Joan’s sin is not just against the authority of the Church, but the authority of the Crown as well. And where one might shelter her against the conscriptive forces of the other, by making an enemy of both she more or less seals her fate.

The following section from the play, in which Peter CAUCHON, the Bishop of Beauvais, and Richard de Beauchamp, the Earl of WARWICK, wonderfully illustrates the dark realization of this situation.

CAUCHON [conciliatory, dropping his polemical tone] My lord: we shall not defeat The Maid if we strive against one another. I know well that there is a Will to Power in the world. I know that while it lasts there will be a struggle between the Emperor and the Pope, between the dukes and the political cardinals, between the barons and the kings. The devil divides us and governs. I see you are not friend to The Church: you are an earl first and last, as I am a churchman first and last. But can we not sink our differences in the face of a common enemy? I see now that what is in your mind is not that this girl has never once mentioned The Church, and thinks only of God and herself, but that she has never once mentioned the peerage, and thinks only of the king and herself.

WARWICK. Quite so. These two ideas of hers are the same idea at bottom. It goes deep, my lord. It is the protest of the individual soul against the interference of priest or peer between the private man and his God. I should call it Protestantism if I had to find a name for it.

CAUCHON [looking hard at him] You understand it wonderfully well, my lord. Scratch an Englishman, and find a Protestant.

WARWICK [playing the pink of courtesy] I think you are not entirely void of sympathy with The Maid’s secular heresy, my lord. I leave you to find a name for it.

CAUCHON. You mistake me, my lord. I have no sympathy with her political presumptions. But as a priest I have gained a knowledge of the minds of the common people; and there you will find yet another most dangerous idea. I can express it only by such phrases as France for the French, England for the English, Italy for the Italians, Spain for the Spanish, and so forth. It is sometimes so narrow and bitter in country folk that it surprises me that this country girl can rise above the idea of her village for its villagers. But she can. She does. When she threatens to drive the English from the soil of France she is undoubtedly thinking of the whole extent of country in which French is spoken. To her the French-speaking people are what the Holy Scriptures describe as a nation. Call this side of her heresy Nationalism if you will: I can find you no better name for it. I can only tell you that it is essentially anti-Catholic and anti-Christian; for the Catholic Church knows only one realm, and that is the realm of Christ’s kingdom. Divide that kingdom into nations, and you dethrone Christ, and who will stand between our throats and the sword? The world will perish in a welter of war.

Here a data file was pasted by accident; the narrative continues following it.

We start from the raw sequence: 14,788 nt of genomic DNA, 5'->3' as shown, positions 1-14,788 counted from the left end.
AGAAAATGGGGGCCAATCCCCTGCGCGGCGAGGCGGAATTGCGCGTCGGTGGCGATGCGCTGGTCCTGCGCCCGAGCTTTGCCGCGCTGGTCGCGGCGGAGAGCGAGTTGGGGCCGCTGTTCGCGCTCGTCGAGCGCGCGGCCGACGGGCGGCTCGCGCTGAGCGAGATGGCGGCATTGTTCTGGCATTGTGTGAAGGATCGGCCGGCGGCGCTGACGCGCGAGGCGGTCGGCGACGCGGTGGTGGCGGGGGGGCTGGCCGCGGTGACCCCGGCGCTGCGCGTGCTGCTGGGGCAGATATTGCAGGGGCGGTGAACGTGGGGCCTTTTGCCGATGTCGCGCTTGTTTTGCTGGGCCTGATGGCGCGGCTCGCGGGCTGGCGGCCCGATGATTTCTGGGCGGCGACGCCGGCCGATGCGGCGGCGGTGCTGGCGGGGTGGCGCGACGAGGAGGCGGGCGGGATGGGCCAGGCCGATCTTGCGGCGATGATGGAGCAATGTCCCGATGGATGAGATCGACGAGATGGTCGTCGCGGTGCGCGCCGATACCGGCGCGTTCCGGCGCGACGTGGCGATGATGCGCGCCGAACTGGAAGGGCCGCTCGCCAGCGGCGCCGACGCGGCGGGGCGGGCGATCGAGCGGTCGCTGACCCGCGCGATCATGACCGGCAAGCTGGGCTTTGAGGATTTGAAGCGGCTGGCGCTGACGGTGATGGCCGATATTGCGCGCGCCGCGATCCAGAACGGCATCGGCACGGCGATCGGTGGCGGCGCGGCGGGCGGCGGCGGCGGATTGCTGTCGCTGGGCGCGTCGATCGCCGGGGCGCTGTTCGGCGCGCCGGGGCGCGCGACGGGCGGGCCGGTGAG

WARWICK. Well, if you will burn the Protestant, I will burn the Nationalist.

And there you have it. The Church and the Crown working together to defeat the twin danger of Protestantism and Nationalism. And all of it in the person and actions of Joan of Arc. It makes for an intriguing drama, especially when one harks back to Shaw’s first point. The “villains” are acting against The Maid, not from evil intent or design, but from an honest and sincere understanding of the natural order of all things.

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This post first appeared on Eric Lanke's blog, an association executive and author. You can follow him on Twitter @ericlanke or contact him at